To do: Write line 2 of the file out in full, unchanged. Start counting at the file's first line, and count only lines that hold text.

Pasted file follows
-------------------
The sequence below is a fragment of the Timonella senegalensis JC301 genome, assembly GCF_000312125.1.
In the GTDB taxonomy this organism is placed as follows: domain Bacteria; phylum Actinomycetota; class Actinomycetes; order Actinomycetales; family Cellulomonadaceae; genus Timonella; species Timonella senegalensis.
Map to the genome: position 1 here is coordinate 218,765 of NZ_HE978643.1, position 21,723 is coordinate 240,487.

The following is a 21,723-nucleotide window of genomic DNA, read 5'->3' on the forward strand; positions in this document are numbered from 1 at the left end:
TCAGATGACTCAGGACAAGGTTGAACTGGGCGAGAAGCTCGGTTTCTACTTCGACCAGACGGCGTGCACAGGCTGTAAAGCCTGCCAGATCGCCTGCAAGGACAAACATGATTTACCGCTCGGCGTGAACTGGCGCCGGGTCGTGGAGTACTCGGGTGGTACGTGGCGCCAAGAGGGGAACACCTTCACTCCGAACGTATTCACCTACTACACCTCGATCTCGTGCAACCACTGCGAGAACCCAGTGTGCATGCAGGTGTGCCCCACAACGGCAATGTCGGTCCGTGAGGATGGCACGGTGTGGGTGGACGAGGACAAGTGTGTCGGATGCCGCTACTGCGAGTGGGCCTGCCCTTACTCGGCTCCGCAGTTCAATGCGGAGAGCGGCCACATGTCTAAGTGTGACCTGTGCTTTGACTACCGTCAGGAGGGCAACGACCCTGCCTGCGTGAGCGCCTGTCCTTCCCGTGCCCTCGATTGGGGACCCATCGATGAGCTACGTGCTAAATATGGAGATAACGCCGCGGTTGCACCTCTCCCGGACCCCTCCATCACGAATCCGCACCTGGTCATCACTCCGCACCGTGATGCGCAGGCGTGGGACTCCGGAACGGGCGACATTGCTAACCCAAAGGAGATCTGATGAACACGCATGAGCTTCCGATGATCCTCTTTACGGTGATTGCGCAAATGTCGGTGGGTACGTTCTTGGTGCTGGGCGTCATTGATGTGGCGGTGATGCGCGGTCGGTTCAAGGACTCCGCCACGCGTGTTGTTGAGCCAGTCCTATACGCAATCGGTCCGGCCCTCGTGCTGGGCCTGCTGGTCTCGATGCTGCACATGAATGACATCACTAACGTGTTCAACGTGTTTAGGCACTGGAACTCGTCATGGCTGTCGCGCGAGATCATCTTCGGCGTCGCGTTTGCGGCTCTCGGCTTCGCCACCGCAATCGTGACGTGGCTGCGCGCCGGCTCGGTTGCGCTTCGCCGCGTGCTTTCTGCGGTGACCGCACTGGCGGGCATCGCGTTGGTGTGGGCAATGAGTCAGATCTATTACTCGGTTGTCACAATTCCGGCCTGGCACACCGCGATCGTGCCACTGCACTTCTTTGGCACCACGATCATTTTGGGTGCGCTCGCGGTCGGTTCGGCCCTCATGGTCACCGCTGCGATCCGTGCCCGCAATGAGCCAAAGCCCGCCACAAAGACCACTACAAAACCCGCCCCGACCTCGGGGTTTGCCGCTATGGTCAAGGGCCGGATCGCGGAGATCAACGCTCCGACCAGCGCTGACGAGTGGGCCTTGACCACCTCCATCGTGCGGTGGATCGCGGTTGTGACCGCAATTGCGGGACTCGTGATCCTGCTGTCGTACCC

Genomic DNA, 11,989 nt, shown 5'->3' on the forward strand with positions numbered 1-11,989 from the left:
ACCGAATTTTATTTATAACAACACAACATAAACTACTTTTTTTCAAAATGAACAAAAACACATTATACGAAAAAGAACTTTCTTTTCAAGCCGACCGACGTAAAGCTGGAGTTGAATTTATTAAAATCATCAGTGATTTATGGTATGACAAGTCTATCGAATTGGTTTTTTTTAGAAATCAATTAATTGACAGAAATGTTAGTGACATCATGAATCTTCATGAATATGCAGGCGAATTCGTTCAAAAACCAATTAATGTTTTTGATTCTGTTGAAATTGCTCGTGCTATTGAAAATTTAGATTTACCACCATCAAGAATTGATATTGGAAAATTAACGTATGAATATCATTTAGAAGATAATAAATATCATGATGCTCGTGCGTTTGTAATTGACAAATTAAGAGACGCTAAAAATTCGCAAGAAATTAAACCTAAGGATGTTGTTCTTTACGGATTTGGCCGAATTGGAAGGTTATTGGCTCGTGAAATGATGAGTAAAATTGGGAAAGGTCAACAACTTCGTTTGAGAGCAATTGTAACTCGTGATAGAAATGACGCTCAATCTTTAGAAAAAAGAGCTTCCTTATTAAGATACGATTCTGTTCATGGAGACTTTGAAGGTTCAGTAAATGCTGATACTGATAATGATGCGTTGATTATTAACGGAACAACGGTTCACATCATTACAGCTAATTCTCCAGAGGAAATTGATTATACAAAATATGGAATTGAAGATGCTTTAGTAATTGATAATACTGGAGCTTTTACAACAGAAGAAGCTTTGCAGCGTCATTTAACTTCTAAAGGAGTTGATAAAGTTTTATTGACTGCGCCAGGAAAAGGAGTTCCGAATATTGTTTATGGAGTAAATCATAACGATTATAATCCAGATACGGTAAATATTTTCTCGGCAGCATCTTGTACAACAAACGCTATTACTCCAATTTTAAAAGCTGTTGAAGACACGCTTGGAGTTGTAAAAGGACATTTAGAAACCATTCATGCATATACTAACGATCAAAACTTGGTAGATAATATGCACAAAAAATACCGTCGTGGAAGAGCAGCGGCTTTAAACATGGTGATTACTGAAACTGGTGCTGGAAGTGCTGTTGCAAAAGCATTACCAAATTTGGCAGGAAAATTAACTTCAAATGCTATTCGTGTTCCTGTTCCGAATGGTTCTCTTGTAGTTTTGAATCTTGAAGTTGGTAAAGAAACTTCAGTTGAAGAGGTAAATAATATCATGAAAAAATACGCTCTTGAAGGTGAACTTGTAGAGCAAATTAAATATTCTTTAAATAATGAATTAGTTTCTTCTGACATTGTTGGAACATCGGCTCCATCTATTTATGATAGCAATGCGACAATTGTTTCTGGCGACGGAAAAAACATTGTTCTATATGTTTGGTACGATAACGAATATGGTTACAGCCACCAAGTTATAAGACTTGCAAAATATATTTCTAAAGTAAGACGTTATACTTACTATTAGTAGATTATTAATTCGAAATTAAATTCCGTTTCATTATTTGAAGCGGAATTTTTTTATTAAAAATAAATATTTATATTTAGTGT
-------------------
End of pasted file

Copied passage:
In the GTDB taxonomy this organism is placed as follows: domain Bacteria; phylum Actinomycetota; class Actinomycetes; order Actinomycetales; family Cellulomonadaceae; genus Timonella; species Timonella senegalensis.